Investigators want to learn the role of indoor environmental exposures on respiratory symptoms, and, separately, on lung function deficits in school-aged children with bronchopulmonary dysplasia (BPD).
Bronchopulmonary Dysplasia, Chronic Lung Disease of Newborn, Environmental Exposure
Bronchopulmonary dysplasia (BPD) is the most common respiratory disease affecting children born prematurely and leads to long-term respiratory symptoms and lung function impairment throughout childhood. This study will, evaluate the contribution of indoor sources of respiratory irritants to respiratory health impairment in school-aged children with BPD. State-of-the-art measures of indoor air quality constituents will assess the relationship of nitrogen dioxide (NO2), particulate matter (PM2.5), as well as, concentrations of allergens (mold, mouse, cockroach, pet), endotoxin, air temperature and humidity with concurrently measured respiratory symptoms and lung function in a well-characterized cohort of children with BPD. This research will identify specific harmful components of the indoor environment associated with respiratory morbidity and poor lung function in children with BPD. Investigators will ask the participants to come in for a one time clinic visit for undergoing procedures as well as answering questions regarding health and home environment. During the 1 year of participation there will also be 2 home assessment visits where investigators will take a sample of the home environment as well record home characteristics.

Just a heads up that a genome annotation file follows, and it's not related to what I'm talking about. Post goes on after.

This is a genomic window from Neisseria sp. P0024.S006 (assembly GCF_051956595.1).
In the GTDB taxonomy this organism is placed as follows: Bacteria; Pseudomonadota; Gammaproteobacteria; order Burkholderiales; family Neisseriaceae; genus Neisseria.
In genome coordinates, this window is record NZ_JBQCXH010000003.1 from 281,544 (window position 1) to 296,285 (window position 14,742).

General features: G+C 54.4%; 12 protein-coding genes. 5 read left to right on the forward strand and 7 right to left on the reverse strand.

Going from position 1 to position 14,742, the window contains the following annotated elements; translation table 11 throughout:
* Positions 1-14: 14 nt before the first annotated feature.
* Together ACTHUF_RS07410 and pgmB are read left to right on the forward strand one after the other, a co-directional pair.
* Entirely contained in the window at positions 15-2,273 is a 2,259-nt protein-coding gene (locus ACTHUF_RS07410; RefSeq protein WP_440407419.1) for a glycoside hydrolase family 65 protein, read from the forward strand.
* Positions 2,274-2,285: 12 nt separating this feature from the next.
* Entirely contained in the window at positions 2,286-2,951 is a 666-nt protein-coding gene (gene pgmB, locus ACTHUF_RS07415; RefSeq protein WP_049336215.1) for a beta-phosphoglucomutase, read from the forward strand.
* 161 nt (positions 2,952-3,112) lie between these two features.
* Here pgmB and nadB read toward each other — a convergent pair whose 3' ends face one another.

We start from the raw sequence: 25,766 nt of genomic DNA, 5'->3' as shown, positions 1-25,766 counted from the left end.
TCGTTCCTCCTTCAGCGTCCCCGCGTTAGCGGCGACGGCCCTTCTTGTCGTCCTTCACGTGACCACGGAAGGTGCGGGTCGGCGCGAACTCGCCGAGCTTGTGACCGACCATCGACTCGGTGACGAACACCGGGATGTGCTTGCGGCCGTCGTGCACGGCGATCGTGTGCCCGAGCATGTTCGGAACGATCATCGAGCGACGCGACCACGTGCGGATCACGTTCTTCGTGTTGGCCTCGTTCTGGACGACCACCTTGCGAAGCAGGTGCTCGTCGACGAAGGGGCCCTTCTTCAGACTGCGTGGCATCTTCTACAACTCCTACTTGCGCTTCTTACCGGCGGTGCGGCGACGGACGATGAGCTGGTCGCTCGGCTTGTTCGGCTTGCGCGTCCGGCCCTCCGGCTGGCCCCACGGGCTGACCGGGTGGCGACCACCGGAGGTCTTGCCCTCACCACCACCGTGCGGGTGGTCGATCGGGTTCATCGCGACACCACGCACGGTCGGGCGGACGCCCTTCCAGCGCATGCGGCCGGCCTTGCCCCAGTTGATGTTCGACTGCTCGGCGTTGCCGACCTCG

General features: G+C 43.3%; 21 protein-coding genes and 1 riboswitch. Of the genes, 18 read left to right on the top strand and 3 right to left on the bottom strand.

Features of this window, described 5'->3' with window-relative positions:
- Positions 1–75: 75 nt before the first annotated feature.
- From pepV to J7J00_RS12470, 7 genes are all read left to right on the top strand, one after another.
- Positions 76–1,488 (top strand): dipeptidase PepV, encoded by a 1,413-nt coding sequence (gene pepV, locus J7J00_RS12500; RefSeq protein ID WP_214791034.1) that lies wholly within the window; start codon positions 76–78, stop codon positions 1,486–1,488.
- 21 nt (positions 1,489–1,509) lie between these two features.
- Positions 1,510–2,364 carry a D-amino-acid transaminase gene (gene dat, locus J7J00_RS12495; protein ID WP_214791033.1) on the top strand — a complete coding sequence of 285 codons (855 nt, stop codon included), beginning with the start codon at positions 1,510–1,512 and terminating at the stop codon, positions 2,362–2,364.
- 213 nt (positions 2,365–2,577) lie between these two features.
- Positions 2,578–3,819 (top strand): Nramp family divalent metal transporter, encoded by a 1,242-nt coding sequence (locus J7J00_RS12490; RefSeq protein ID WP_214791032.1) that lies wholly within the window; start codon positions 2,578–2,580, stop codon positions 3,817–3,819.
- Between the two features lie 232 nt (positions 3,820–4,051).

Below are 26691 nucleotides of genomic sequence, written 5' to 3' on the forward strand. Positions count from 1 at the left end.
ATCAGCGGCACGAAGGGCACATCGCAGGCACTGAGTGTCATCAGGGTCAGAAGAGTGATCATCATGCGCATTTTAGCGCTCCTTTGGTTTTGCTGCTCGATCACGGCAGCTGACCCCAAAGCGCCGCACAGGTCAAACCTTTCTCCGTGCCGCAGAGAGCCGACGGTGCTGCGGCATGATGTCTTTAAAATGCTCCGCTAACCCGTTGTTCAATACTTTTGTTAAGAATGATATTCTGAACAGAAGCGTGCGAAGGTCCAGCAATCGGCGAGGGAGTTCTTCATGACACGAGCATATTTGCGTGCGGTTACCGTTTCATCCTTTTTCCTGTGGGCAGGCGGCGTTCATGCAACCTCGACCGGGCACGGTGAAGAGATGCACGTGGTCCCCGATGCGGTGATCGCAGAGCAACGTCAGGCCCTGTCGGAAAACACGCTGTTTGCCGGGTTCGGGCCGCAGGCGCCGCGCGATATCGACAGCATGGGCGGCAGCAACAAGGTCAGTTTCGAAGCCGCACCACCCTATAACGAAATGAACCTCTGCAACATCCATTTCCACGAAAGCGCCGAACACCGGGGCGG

children 6-12 yrs old
born <32 wks gestational age
diagnosis of BPD or > 28 days of oxygen or respiratory support
major airway or chest surgery
physical or mental impairment that will prevent from doing spirometry
plans to move out of state within the next 9 months
September 22, 2022
Jonathan M. Gaffin
For more information on this trial, visit clinicaltrials.gov.
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